There's no arguing that Shelby GT500s are special. The name alone carries a higher level of status among Mustang enthusiasts.
The real reason Shelby GT500s are so special is because Ford installed more factory-developed horsepower in them than in any other Pony before. In the field, we've seen average bone-stock horsepower ranging from the mid-420s to the mid-450s at the feet. Of course, that kind of steam excites hard-core 'Stangbangers, and for those who are addicted to high performance, there's no such thing as too much horsepower.
At this point, we've documented several ways of making bigger steam with Shelbys in the pages of 5.0 Mustang & Super Fords. We've installed more than a few bolt-ons, plus larger superchargers and even turbos, and evaluated them on the chassis dyno.
Replacing the factory upper...
Replacing the factory upper exhaust pieces (cast-iron manifolds) on any mod-powered Mustang is no simple task. On the GT500, the process starts with the battery-and not simply removing the negative cable. Saul completely removes the entire battery package (cell, tray, and so on) and CAI to gain better access to the manifold nuts (stock manifolds are secured on 13mm studs that must be removed and discarded) on the passenger side.
While improved induction usually is the star of the performance show, we can't forget the important role that exhaust plays in the overall situation-especially when an engine's air volume is increased by boost or nitrous oxide.
After-axle exhaust systems are great for street Shelby's that are enhanced with basic bolt-ons. However, when the wick is turned up-for example, with a blower like Vortech's all-new Lysholm twin-screw supercharger-the need for exhaust efficiency requires more than just mufflers.
In this exercise, we're looking at the changes that adding a complete long-tube header system and 3-inch exhaust will make on Sean Roberts' '08 Shelby GT500. Unlike many Shelby GT500 owners, Sean passed on going the systematic route of adding bolt-ons in step-by-step fashion (save for a post-catalytic exhaust that was installed shortly after buying the car), and instead went straight for the gusto, by bolting Vortech's massive, new 3.3-liter huffer on top of his 'Stang's otherwise stock 5.4, as the car's first performance mod. That's some first bolt-on.
As you would expect, the addition of a larger blower on an already-stout engine is going to create a good amount of increased power right off the bat. The aftermarket supercharger offerings for Shelbys raise the horsepower stakes considerably, as they all easily contribute to enabling GT500s to generate almost 800 rear-wheel ponies. However, we're finding that most owners-like our own Editor Turner, for example-are settling on numbers in the high 600s and low 700s as pump-gas plateaus for their Shelbys' performance.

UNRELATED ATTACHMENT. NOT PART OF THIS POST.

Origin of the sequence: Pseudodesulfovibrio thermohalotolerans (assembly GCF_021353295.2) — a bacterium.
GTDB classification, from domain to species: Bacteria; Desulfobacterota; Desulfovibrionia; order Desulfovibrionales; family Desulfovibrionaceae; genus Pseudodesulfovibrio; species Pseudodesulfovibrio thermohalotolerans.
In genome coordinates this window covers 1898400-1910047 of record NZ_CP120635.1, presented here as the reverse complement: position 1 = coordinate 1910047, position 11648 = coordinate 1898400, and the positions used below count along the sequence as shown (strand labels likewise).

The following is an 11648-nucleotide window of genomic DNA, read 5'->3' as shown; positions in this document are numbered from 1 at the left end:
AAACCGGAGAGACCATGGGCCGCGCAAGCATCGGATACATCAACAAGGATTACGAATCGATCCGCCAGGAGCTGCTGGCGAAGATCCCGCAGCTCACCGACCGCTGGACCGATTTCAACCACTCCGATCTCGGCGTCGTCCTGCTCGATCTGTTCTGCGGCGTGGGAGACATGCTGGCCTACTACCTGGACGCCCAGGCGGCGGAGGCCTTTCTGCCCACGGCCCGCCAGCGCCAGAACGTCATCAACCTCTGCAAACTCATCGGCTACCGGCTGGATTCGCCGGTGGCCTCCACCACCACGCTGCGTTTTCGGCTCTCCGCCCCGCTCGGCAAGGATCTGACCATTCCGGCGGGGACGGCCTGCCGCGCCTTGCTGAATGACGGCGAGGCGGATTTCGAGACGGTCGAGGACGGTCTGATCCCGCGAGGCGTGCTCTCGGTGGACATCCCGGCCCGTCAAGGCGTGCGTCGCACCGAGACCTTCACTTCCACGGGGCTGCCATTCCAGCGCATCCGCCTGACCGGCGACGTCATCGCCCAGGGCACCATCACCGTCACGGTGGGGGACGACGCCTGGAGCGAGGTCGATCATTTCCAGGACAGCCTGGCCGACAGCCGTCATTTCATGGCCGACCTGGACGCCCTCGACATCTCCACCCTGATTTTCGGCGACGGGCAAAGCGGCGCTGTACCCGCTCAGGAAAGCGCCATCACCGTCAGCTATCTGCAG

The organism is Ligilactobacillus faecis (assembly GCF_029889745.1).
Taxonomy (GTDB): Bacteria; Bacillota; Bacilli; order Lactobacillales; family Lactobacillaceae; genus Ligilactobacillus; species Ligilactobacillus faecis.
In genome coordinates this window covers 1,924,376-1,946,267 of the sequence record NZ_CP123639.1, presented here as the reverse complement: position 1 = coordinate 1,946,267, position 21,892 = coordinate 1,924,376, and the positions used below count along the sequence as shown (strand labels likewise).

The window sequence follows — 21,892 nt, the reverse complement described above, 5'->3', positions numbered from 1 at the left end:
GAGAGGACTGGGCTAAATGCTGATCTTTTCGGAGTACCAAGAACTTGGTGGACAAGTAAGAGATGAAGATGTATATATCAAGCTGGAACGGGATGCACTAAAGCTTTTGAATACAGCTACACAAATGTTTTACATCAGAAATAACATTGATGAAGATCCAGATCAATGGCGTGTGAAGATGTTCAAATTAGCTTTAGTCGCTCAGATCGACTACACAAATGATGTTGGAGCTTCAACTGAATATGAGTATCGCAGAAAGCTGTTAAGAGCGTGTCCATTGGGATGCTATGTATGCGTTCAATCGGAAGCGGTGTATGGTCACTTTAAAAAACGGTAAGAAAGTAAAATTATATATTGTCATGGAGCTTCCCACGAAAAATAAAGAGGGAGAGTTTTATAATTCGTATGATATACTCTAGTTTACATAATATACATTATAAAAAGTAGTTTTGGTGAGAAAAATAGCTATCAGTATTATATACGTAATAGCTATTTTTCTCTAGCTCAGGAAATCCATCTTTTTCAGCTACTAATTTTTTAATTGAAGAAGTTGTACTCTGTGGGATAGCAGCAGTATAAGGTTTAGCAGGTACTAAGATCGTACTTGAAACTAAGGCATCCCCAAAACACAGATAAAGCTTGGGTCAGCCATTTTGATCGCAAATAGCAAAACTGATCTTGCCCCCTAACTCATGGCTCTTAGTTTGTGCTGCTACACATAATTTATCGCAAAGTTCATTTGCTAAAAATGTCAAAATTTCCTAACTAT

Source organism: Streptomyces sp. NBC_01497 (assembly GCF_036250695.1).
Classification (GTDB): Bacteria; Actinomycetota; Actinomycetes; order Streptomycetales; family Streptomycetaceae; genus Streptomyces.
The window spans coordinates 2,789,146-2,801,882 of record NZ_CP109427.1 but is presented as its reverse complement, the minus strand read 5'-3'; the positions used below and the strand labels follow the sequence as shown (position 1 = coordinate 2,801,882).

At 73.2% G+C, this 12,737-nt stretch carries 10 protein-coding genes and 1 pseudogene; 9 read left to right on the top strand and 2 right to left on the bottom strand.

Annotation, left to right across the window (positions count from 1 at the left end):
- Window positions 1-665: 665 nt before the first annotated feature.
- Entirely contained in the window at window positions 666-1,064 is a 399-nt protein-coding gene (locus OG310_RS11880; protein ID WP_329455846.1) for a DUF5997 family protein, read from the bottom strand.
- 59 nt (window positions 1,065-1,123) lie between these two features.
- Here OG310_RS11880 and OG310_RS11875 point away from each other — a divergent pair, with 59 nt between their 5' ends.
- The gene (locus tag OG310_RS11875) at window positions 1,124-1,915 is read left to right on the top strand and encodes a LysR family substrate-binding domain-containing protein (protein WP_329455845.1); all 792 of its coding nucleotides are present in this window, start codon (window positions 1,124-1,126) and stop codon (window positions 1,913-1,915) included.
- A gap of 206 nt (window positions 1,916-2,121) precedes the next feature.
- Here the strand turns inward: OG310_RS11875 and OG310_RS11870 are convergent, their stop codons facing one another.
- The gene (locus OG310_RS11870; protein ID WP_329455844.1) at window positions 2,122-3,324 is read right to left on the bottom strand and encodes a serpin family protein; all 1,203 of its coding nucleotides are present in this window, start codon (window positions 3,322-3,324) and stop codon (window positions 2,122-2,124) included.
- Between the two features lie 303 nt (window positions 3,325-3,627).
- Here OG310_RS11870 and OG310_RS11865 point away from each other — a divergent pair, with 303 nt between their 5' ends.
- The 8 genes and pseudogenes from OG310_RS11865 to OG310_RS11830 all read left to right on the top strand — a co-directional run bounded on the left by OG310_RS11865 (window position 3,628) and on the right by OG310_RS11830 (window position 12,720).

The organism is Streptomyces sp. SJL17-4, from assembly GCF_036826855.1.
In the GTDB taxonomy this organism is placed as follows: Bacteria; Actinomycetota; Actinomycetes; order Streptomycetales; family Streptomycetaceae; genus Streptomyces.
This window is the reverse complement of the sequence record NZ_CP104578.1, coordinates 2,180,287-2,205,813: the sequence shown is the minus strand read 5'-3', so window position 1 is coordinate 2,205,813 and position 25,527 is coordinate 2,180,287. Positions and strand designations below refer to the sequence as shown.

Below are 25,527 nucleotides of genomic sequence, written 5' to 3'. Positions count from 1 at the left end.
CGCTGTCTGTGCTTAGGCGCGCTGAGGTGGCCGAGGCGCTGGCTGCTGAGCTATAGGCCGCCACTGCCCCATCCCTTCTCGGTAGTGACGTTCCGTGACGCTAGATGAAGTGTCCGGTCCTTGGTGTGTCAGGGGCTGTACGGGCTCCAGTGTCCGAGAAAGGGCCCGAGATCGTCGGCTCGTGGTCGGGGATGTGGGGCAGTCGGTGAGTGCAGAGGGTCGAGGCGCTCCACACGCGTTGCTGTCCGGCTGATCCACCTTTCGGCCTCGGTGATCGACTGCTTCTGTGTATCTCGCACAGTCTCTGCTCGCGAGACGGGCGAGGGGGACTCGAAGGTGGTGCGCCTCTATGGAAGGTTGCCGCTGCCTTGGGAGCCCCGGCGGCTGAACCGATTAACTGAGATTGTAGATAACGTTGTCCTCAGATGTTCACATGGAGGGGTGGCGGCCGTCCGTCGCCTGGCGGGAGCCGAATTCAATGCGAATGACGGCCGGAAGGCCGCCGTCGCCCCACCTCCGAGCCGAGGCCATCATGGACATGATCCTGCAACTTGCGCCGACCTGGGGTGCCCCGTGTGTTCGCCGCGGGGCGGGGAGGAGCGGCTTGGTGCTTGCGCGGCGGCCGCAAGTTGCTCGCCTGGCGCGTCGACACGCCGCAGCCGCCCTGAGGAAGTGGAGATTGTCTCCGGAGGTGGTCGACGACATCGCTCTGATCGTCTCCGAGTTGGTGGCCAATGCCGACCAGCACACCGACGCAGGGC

On the underside, removing...
On the underside, removing the stock manifolds requires disconnecting the engine mounts, O2 sensors, and steering linkage. Next Saul removes the OEM catalytic converters and after-cat exhaust. After that, the starter, dipstick, and G-load cross brace are taken out, and the Shelby's 5.4 is raised using a pole jack (thus the reason for needing a twin-post hoist to get this part of the job done). Once sufficient clearance is achieved, the manifolds drop down and out easily.
We had heard quite a bit about Kooks Custom Headers' complete long-tube-header exhaust system for Shelby GT500s ($2,313.97). We got a good look at the system while strolling the aisles of the 2009 PRI show, and wondered how much the headers and mufflers would help a GT500 influenced by big boost.
Sean's ride falls right in step with GT500s with a similar blower upgrade. Prior to our project-installing the complete Kooks exhaust setup on Sean's 'Stang-the car blazed the chassis dyno to the tune of 604.82 rear-wheel horses and 538.16 lb-ft of torque. That figure was achieved with a fairly aggressive 91-octane-fuel tune and exhaust that flows through factory-stock manifolds, catalytic converters, and stock 2 1/2-inch tubing.
Read on through the accompanying photos and captions as Saul "The Surgeon" Gutierrez of Extreme Automotive in Canoga Park, California, takes you through the installation process.
Unlike many bolt-on efforts we report on, this one is not something you want to attempt in your driveway or garage. The process involves raising the engine, and really should be performed by a trained Mustang technician at a facility that is equipped to handle the job.
However, when it's over, we're sure you will have new appreciation for how well a good, freer-flowing exhaust system, like Kooks' long-tube deal, really complements an enhanced-boost Shelby GT500.
Horse Sense: For those of you who haven't heard, the Kooks Custom Headers group has "gone country." That's right. Everyone at Kooks (Papa Kook, George Jr., George R., and their entire workforce), all of them dyed-in-the-wool Noo Yawwkaz, has left the urban confines of Gotham and raised stakes in-for lack of a better comparative term-the country. Kooks tubes are now being produced in the company's spacious new facility in Statesville, North Carolina, just a few miles down the road (as the crow flies) from Charlotte, the big city to area natives.